Moral Distress: A Catalyst in Building Moral Resilience

Moral Distress: A Catalyst in Building Moral Resilience

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Imagine this: You are a nurse. A new patient comes in and you already have eight other patients. This new patient does not react well to the pain relief  medication the physician has been giving her. You know it’s not enough and try calling the physician, but cannot convince the physician that something is wrong. All you can do is inform the charge and supervising nurses, document the situation, and go to your other patients. You wonder, “How can I be a ‘good nurse’?” The feeling of being able to do nothing when you know something is wrong is called moral distress and is extremely common in nurses and other health care professionals.

Typically, moral distress has been described as a victimization, but this article offers an alternative route – turning this feeling of powerlessness into resilience and empowerment. In “Moral Distress: A Catalyst in Building Moral Resiliencethe concept, impact, and prevention practices are laid out to help empower nurses and keep moral distress at bay. Two of the authors, Cynda Rushton and Melissa Kurtz, are from the Johns Hopkins School of Nursing.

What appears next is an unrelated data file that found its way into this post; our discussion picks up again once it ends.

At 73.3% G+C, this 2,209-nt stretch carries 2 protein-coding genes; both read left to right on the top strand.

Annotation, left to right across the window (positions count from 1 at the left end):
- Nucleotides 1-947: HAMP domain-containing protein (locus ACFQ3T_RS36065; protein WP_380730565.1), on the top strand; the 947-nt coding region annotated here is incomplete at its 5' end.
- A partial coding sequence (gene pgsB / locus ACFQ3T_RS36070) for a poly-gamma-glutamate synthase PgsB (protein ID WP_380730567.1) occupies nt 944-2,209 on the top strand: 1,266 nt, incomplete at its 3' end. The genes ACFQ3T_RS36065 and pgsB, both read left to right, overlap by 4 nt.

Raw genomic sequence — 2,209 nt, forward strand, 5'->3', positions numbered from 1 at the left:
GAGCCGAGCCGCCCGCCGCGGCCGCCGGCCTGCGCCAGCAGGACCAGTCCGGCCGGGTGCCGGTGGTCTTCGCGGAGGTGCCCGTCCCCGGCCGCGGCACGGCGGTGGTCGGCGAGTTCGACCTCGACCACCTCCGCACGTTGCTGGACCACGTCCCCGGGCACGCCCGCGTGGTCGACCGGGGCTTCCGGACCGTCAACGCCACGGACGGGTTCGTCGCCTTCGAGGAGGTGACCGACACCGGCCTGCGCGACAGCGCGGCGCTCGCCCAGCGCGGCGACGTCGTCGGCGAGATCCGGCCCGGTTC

With the world becoming more connected through tweets, posts, shares, and pins, Craig keeps the School of Nursing in the mix with the ever growing, complex web of social media. Craig manages all of the Johns Hopkins School of Nursing’s social media accounts including Twitter, Facebook, Instagram, Google+, YouTube, and LinkedIn.

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